Gower Bibliography

Chaucer: His Life, His Works, His World.

Howard, Donald R.. "Chaucer: His Life, His Works, His World." New York: Dutton, 1987

Review

Gower is not given a major part in Howard's new biography of Chaucer, but the scattered references touch on a number of details in both the personal and literary relationship between the two poets. Partly because of the lack of any other more suitable candidate, Howard suggests that the older Gower was Chaucer's most likely "mentor" during Chaucer's twenties (pp. 162-63). Chaucer's earliest ballades in particular may have been written under Gower's influence, and like Gower's, may have been intended for oral delivery before the merchant "Puy" (pp. 267-68). Gower was well behind his pupil, however, in not yet having begun to write in English (pp. 162- 63, 225). And with HF, "Chaucer's way of writing turns away from Gower's," in part because of his encounter with Italian literature and in part because a poet in his thirties will leave behind the mentors of his youth (p. 255). Their acquaintance continued, but by the time of the dedication of T&C they had "parted company artistically: Gower was still writing medieval complaint with its explicit moralizing, and he disapproved of Chaucer's satire, with its ironic stance" (p. 373), and there is "some irony, surely" in Chaucer's reference to his "sententious and avuncular" friend as "moral Gower" (p. 420). "There is not a question that the two poets were sharing ideas and tales" as Gower began his work on CA and Chaucer commenced LGW and CT (p. 418). MLT was influenced by Gower's "Constance," which Chaucer had seen in draft (p. 419). But in ML Intro Chaucer continues the teasing of his friend: Gower had apparently admonished Chaucer for his inclusion of MilT and RvT, and ML thus condemns Gower for telling dirty stories of his own (p. 420; also p. 438). And though there is no evidence that they quarreled (p. 420), their friendship seems "not to have been resumed with intensity after 1388" (p. 497). Howard artfully weaves together the documentary evidence for Chaucer's life with what is known about the historical backdrop, particularly about the events in which Chaucer is known to have been involved, and the attitudes and interests that he infers from Chaucer's works; and the portrait that emerges of Chaucer's life and times is rich and detailed. Howard will no doubt be criticized for the lack of evidence for some of his speculations (including some of what he has to say about Chaucer's relationship with Gower) and for the excessively biographical interpretation of some of Chaucer's works: is it necessary to believe, for instance, that the Merchant's views of marriage somehow echo Chaucer's? Much of Howard's view of Chaucer's "times," of course, is seen as through Chaucer's eyes; and since Chaucer was close to several members of the royal family, much of the story is concerned with their public and private lives and with the warfare, diplomacy and marriage negotiations in which Chaucer had some part. But Chaucer had little to say about a great many broader social and political movements during his century. It is interesting to speculate how different a backdrop would be drawn, and how different a view of the "times" would emerge, in a similar biography of Gower. [PN. Copyright The John Gower Society. JGN 7.1]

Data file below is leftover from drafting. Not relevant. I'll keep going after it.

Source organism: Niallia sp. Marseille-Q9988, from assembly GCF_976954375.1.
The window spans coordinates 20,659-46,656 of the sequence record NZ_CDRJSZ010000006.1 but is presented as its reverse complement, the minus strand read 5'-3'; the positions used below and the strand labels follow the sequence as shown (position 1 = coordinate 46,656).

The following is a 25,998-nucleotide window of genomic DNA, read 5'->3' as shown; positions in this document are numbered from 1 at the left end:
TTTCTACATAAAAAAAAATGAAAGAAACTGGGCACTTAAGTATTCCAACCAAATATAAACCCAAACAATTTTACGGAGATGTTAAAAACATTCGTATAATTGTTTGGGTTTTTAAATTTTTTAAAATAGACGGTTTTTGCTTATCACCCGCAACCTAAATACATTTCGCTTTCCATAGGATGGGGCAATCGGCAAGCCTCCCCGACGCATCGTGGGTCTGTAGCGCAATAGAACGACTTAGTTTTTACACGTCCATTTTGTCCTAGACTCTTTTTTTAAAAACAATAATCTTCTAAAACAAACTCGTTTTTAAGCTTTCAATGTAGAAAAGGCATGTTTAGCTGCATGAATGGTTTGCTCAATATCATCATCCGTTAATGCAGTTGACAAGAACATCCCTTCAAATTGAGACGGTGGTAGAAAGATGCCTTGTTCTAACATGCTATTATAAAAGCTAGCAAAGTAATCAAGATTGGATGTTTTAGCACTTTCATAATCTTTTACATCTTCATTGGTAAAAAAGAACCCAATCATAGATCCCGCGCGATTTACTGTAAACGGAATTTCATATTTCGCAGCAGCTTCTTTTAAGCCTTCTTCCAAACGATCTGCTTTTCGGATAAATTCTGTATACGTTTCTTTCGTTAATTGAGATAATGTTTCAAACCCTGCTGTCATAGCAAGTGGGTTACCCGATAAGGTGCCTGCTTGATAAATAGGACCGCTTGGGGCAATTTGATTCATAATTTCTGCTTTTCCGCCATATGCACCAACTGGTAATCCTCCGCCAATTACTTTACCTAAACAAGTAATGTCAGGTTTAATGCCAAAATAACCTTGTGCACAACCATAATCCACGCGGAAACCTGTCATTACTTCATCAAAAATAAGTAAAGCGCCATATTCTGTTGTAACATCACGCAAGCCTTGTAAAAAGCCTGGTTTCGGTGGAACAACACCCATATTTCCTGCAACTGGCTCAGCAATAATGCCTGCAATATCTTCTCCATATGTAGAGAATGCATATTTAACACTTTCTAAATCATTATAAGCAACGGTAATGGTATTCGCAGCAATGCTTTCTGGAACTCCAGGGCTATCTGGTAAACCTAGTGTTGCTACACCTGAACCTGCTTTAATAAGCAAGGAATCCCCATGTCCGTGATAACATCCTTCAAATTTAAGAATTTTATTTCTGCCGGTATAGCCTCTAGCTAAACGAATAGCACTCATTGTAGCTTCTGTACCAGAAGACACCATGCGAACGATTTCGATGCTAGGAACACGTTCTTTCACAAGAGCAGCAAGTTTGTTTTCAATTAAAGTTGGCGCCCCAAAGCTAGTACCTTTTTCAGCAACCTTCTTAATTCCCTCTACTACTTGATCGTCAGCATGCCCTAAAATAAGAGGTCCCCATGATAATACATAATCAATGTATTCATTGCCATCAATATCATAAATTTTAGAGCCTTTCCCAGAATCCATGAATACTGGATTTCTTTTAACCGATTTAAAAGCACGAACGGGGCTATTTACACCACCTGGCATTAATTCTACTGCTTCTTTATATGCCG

Item Type:Book
Subjects:Sources, Analogues, and Literary Relations
Biography of Gower

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